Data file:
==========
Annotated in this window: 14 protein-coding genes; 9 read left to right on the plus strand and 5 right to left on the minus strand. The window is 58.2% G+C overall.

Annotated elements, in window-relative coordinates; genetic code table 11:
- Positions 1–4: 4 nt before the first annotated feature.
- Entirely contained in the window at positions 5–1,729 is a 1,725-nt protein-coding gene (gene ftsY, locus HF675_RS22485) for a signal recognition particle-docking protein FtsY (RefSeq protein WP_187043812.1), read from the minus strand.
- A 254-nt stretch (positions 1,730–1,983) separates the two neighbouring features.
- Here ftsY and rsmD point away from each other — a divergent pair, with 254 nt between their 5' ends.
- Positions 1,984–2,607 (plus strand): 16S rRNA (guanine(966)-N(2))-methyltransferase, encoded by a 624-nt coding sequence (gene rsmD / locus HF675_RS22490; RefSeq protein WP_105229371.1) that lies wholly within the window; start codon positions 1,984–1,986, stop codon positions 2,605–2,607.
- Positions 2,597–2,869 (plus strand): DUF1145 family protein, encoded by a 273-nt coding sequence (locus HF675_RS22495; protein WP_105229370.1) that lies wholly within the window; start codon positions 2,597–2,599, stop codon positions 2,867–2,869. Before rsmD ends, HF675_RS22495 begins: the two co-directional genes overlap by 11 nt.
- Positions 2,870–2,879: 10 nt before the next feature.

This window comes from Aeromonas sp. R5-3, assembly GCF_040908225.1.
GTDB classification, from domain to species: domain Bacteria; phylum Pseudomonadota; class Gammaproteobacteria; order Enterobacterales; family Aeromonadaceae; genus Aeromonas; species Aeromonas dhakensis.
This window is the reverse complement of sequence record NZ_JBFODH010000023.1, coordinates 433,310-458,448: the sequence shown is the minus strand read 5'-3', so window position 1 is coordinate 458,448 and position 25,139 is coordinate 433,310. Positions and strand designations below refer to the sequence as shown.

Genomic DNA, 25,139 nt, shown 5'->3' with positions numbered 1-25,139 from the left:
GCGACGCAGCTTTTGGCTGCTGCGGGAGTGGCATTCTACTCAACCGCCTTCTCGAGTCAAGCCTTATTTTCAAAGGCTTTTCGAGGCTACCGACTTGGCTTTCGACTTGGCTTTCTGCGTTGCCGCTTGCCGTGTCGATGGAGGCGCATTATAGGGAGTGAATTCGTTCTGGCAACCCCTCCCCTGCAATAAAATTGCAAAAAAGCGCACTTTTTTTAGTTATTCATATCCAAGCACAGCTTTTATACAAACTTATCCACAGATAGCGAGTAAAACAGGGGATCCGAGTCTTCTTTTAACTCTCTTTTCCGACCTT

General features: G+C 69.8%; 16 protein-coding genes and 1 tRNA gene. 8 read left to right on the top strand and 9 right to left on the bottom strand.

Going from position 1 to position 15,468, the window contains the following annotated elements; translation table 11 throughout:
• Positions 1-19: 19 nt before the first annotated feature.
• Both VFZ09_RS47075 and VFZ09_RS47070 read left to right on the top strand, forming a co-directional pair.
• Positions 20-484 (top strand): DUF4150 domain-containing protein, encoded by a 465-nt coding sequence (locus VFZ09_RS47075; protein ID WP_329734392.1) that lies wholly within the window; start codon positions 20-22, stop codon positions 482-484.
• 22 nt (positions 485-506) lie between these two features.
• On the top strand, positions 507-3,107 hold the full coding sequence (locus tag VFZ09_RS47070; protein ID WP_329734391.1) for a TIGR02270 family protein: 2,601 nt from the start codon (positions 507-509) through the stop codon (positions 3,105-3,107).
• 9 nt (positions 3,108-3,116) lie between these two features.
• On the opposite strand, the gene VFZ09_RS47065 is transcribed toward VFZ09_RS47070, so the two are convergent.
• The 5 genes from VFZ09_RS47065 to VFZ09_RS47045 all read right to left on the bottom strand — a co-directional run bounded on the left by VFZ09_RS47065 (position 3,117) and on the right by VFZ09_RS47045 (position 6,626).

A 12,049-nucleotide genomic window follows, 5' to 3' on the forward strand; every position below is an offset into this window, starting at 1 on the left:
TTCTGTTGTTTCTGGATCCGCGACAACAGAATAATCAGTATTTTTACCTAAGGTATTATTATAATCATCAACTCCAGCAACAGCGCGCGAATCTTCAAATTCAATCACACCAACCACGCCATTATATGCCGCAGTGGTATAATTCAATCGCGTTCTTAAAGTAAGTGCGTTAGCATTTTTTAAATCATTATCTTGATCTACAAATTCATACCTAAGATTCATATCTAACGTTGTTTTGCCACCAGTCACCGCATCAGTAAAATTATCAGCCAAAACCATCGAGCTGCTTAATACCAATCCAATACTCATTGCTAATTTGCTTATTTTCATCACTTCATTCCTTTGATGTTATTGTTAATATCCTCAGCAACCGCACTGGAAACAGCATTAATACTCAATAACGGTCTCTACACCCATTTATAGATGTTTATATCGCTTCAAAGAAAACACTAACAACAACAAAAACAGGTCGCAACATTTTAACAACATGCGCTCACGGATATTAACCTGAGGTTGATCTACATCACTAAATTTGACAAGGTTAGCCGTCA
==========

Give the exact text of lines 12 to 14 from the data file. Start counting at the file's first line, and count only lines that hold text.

This window is the reverse complement of sequence record NZ_JBFODH010000023.1, coordinates 433,310-458,448: the sequence shown is the minus strand read 5'-3', so window position 1 is coordinate 458,448 and position 25,139 is coordinate 433,310. Positions and strand designations below refer to the sequence as shown.

Genomic DNA, 25,139 nt, shown 5'->3' with positions numbered 1-25,139 from the left:
GCGACGCAGCTTTTGGCTGCTGCGGGAGTGGCATTCTACTCAACCGCCTTCTCGAGTCAAGCCTTATTTTCAAAGGCTTTTCGAGGCTACCGACTTGGCTTTCGACTTGGCTTTCTGCGTTGCCGCTTGCCGTGTCGATGGAGGCGCATTATAGGGAGTGAATTCGTTCTGGCAACCCCTCCCCTGCAATAAAATTGCAAAAAAGCGCACTTTTTTTAGTTATTCATATCCAAGCACAGCTTTTATACAAACTTATCCACAGATAGCGAGTAAAACAGGGGATCCGAGTCTTCTTTTAACTCTCTTTTCCGACCTT